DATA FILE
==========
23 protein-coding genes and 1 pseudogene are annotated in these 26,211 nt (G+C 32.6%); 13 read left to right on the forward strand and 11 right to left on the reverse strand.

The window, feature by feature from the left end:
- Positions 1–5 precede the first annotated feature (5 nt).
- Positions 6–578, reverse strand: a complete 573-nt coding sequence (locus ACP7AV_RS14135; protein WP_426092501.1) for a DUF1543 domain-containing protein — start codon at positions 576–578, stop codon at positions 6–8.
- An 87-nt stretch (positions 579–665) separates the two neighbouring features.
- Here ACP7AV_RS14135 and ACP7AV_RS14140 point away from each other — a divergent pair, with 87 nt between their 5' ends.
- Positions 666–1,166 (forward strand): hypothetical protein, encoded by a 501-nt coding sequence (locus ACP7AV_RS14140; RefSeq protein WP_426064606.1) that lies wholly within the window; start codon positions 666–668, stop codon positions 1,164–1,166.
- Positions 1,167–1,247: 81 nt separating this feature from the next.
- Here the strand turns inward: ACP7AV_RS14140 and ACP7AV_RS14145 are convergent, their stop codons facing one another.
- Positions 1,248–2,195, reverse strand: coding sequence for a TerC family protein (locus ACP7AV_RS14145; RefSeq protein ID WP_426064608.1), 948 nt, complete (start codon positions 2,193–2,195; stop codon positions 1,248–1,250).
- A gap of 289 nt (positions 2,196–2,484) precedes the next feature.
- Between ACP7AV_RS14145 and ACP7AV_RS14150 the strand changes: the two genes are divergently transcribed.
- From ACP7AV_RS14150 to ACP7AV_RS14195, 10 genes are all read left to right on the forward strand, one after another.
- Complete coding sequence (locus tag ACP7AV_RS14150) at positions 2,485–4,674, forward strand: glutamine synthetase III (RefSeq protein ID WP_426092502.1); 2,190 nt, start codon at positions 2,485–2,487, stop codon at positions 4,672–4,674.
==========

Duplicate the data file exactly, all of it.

23 protein-coding genes and 1 pseudogene are annotated in these 26,211 nt (G+C 32.6%); 13 read left to right on the forward strand and 11 right to left on the reverse strand.

The window, feature by feature from the left end:
- Positions 1–5 precede the first annotated feature (5 nt).
- Positions 6–578, reverse strand: a complete 573-nt coding sequence (locus ACP7AV_RS14135; protein WP_426092501.1) for a DUF1543 domain-containing protein — start codon at positions 576–578, stop codon at positions 6–8.
- An 87-nt stretch (positions 579–665) separates the two neighbouring features.
- Here ACP7AV_RS14135 and ACP7AV_RS14140 point away from each other — a divergent pair, with 87 nt between their 5' ends.
- Positions 666–1,166 (forward strand): hypothetical protein, encoded by a 501-nt coding sequence (locus ACP7AV_RS14140; RefSeq protein WP_426064606.1) that lies wholly within the window; start codon positions 666–668, stop codon positions 1,164–1,166.
- Positions 1,167–1,247: 81 nt separating this feature from the next.
- Here the strand turns inward: ACP7AV_RS14140 and ACP7AV_RS14145 are convergent, their stop codons facing one another.
- Positions 1,248–2,195, reverse strand: coding sequence for a TerC family protein (locus ACP7AV_RS14145; RefSeq protein ID WP_426064608.1), 948 nt, complete (start codon positions 2,193–2,195; stop codon positions 1,248–1,250).
- A gap of 289 nt (positions 2,196–2,484) precedes the next feature.
- Between ACP7AV_RS14145 and ACP7AV_RS14150 the strand changes: the two genes are divergently transcribed.
- From ACP7AV_RS14150 to ACP7AV_RS14195, 10 genes are all read left to right on the forward strand, one after another.
- Complete coding sequence (locus tag ACP7AV_RS14150) at positions 2,485–4,674, forward strand: glutamine synthetase III (RefSeq protein ID WP_426092502.1); 2,190 nt, start codon at positions 2,485–2,487, stop codon at positions 4,672–4,674.